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Texture, Deckle and Float Your Flower Images!

By Christine Pentecost—

Living in Montana, where the winters are  long, I decided to give myself a photographic challenge, so I could enjoy my flowers year round. I wanted to photograph fresh bouquets of flowers, but in a way that I could have unique backgrounds, which could easily be changed.  I also wanted a new way to present them at the many shows I exhibit at.

© Christine Pentecost

Here’s an overview of three techniques to make your flower images really stand out: Texture, Deckling, and Floating. You can find links to detailed step-by-step tutorials in the Resources section at the end of the article .

First, let’s discuss textured backgrounds. I have always admired images with these backgrounds, and fortunately, with Photoshop and blend modes, it’s easily done. And, while I work in Photoshop CC, blend modes are also available on Photoshop Elements and other imaging programs.

I started this project last spring, when tulips and daffodils were first available in the stores. I progressed to visiting our local Farmer’s Market every week during the summer months, where there were some wonderful flower vendors. Of course you can also get flowers in the winter from florists or even grow your own, so you can use this technique year-round.

The more I got involved in the project, the more ideas I came up with for my flower displays, vases and containers. I started out with simple glass vases, but found more unique ones online, at my local craft store, and antique stores. After all, it doesn’t have to be an actual vase!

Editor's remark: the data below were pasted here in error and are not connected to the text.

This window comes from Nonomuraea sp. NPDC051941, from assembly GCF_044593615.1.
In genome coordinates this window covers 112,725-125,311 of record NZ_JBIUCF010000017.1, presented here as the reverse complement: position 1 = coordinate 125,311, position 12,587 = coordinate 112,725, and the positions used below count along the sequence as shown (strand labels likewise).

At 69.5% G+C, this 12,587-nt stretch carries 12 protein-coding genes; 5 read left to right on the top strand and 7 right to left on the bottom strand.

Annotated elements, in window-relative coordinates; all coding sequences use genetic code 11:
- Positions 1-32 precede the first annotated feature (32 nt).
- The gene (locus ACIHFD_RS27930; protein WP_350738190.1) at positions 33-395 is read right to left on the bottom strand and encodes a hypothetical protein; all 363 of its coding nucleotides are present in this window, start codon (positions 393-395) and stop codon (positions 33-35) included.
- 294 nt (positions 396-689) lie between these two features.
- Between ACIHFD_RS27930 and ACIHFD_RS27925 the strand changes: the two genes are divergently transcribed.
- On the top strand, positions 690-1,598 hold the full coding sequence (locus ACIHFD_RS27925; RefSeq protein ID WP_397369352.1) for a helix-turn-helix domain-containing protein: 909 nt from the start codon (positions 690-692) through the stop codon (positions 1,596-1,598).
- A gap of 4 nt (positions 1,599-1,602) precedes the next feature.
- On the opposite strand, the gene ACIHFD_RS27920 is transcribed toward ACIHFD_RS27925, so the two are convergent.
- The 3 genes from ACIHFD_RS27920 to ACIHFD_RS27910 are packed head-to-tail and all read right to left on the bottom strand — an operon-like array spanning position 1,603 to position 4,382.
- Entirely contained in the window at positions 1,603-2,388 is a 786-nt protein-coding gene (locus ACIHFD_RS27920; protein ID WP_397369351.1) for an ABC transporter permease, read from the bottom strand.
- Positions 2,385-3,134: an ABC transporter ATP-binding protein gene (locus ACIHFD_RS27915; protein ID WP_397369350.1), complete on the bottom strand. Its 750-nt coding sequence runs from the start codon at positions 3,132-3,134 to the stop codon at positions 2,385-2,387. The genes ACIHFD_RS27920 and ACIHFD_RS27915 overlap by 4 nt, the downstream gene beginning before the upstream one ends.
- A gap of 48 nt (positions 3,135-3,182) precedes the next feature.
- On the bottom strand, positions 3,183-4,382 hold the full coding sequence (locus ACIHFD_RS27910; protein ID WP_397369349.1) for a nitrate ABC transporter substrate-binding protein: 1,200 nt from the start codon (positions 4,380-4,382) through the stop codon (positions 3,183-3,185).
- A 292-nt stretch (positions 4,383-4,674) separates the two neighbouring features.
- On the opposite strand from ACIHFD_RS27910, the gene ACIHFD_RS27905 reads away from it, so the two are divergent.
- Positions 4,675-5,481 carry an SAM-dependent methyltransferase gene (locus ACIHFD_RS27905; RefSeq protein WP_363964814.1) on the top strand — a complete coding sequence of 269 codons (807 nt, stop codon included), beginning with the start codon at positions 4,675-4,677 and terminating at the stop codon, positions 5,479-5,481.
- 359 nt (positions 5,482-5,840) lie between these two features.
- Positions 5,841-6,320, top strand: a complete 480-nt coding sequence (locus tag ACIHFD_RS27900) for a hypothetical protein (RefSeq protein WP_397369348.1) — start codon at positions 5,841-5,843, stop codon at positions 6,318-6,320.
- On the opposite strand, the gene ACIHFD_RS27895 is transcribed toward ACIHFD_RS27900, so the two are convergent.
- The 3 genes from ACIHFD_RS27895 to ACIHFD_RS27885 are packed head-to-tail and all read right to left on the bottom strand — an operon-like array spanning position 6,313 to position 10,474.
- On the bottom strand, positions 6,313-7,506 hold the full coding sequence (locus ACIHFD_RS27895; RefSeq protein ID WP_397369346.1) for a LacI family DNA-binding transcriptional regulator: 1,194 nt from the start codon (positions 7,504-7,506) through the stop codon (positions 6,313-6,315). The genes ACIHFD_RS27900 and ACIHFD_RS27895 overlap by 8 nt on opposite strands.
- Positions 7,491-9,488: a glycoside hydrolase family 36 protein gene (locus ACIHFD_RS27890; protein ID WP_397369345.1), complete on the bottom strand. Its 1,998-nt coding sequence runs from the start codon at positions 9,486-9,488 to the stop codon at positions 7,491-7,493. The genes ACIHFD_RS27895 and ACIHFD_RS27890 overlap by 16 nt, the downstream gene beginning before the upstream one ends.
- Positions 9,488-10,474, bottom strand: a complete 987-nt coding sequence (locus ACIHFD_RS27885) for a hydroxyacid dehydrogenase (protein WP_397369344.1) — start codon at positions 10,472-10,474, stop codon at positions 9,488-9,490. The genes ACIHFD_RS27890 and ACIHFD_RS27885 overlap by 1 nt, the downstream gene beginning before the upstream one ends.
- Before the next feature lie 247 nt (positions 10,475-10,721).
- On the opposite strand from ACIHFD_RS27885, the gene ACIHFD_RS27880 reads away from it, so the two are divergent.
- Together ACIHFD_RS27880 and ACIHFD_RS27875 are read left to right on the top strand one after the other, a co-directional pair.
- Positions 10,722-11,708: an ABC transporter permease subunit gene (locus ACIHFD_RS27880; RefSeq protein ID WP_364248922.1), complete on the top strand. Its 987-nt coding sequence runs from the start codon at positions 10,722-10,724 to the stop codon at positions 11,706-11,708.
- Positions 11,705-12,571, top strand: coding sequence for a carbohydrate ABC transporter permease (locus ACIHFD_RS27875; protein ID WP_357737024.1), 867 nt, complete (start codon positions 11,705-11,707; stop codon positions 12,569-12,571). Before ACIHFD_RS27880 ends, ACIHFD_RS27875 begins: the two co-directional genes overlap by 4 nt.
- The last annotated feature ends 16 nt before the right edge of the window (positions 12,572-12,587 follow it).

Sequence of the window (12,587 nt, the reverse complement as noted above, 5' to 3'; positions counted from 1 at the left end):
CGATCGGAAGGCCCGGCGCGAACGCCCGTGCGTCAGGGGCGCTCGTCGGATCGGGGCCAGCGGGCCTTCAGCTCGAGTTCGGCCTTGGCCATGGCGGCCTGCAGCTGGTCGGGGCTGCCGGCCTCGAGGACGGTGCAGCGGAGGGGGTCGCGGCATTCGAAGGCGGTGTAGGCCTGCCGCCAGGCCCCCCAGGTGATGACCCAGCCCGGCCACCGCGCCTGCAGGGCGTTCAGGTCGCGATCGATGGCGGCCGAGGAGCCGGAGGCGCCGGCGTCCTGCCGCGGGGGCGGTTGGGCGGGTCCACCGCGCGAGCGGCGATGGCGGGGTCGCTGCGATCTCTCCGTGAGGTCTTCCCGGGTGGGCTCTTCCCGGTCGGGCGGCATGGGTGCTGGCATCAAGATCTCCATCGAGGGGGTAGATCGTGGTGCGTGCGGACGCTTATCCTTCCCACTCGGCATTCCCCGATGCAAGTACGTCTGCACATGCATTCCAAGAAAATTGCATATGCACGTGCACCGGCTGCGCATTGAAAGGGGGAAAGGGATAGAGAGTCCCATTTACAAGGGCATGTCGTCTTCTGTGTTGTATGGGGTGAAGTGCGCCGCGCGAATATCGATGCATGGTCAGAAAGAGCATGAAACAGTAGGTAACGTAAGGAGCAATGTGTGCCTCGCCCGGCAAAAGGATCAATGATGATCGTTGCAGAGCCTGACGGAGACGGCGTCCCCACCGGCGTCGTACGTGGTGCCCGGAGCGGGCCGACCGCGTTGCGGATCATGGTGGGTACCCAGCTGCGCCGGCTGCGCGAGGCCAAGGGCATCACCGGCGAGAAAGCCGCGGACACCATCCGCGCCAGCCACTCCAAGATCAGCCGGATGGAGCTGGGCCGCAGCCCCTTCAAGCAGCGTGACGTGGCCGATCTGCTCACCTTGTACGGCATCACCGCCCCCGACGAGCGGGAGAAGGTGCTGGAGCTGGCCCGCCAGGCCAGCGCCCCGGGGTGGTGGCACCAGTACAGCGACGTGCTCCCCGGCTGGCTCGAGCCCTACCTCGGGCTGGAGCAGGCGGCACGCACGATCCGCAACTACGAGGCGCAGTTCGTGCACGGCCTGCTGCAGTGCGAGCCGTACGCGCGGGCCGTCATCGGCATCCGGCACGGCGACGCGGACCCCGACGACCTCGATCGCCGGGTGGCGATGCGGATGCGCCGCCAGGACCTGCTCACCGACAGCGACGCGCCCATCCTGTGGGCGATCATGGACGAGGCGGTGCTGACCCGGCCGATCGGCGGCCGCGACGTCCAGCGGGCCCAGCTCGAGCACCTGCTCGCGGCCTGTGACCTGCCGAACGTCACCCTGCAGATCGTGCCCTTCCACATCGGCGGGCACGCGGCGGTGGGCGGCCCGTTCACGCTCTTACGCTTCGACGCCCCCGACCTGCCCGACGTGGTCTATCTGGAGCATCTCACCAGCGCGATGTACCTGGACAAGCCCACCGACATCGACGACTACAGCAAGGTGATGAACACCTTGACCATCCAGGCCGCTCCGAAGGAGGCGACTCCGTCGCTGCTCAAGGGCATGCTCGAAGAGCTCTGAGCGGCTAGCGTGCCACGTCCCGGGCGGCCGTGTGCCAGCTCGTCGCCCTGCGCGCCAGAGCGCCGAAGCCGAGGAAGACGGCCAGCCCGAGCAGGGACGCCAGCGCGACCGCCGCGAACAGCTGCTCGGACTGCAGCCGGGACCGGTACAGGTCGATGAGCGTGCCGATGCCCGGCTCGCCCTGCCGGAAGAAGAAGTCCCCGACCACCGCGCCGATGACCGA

Original un-cropped image on white background before adding texture and other enhancements. © Christine Pentecost

The process is relatively simple. I arrange the bouquet in my flower vase, setting the vase on either a brown base or rough wood board, and then place a large white piece of mat board or foam core behind the flowers. Sometimes, as shown above, I’ll use several vases. I use natural lighting, and photograph my flowers both inside and outdoors.

I  make a point of not being in direct sunlight, to prevent harsh shadows. However, even when using natural light, there can be shadows on the white background, so I keep several inches (or more) between the bouquet and background, to eliminate them. I also position my camera at the same level as the bouquet, using a tripod. Sometimes I place a few flower petals or flowers around the base of the vase, and I like to rearrange the flowers as I take the photos, so I  have many different perspectives to choose from.

Now the fun begins. After taking the photos into Photoshop, I crop the image, to the perspective I want, whether it be rectangular, or square.

A typical textured backgrounds. There are hundreds to choose from or make your own.

My technique involves using textures, which can be found in abundance online, many of them free (see Resources, below). Or you can photograph or scan your own textures, if you’d like. Then, use the blend mode features in Photoshop, which is very easy. First, pick a texture that you like, open it in Photoshop, and drag the layer onto your flower image, using the move tool. You may need to do free transform (Control “T” on Windows, Command “T” on a Mac) to make the texture fit your image.

One variation shows texture overlaying the image. © Christine Pentecost